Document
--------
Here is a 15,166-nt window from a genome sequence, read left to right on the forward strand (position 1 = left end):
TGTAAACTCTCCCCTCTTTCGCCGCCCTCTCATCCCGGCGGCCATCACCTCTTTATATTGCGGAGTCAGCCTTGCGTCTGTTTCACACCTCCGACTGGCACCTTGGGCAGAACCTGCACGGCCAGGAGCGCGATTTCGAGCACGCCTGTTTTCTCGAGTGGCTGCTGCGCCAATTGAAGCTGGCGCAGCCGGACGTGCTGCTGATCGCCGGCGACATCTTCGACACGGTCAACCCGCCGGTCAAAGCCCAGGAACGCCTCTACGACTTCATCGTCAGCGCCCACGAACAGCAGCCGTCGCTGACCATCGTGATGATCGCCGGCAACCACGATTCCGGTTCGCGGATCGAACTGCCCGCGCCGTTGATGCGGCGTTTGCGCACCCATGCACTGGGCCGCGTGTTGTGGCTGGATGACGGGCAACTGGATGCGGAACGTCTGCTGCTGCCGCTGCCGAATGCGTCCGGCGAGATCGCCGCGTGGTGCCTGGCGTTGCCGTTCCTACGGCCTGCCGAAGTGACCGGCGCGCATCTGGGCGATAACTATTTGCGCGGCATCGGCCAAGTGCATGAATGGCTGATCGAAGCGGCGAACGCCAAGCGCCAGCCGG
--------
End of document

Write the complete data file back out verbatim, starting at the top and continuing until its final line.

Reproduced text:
Here is a 15,166-nt window from a genome sequence, read left to right on the forward strand (position 1 = left end):
TGTAAACTCTCCCCTCTTTCGCCGCCCTCTCATCCCGGCGGCCATCACCTCTTTATATTGCGGAGTCAGCCTTGCGTCTGTTTCACACCTCCGACTGGCACCTTGGGCAGAACCTGCACGGCCAGGAGCGCGATTTCGAGCACGCCTGTTTTCTCGAGTGGCTGCTGCGCCAATTGAAGCTGGCGCAGCCGGACGTGCTGCTGATCGCCGGCGACATCTTCGACACGGTCAACCCGCCGGTCAAAGCCCAGGAACGCCTCTACGACTTCATCGTCAGCGCCCACGAACAGCAGCCGTCGCTGACCATCGTGATGATCGCCGGCAACCACGATTCCGGTTCGCGGATCGAACTGCCCGCGCCGTTGATGCGGCGTTTGCGCACCCATGCACTGGGCCGCGTGTTGTGGCTGGATGACGGGCAACTGGATGCGGAACGTCTGCTGCTGCCGCTGCCGAATGCGTCCGGCGAGATCGCCGCGTGGTGCCTGGCGTTGCCGTTCCTACGGCCTGCCGAAGTGACCGGCGCGCATCTGGGCGATAACTATTTGCGCGGCATCGGCCAAGTGCATGAATGGCTGATCGAAGCGGCGAACGCCAAGCGCCAGCCGG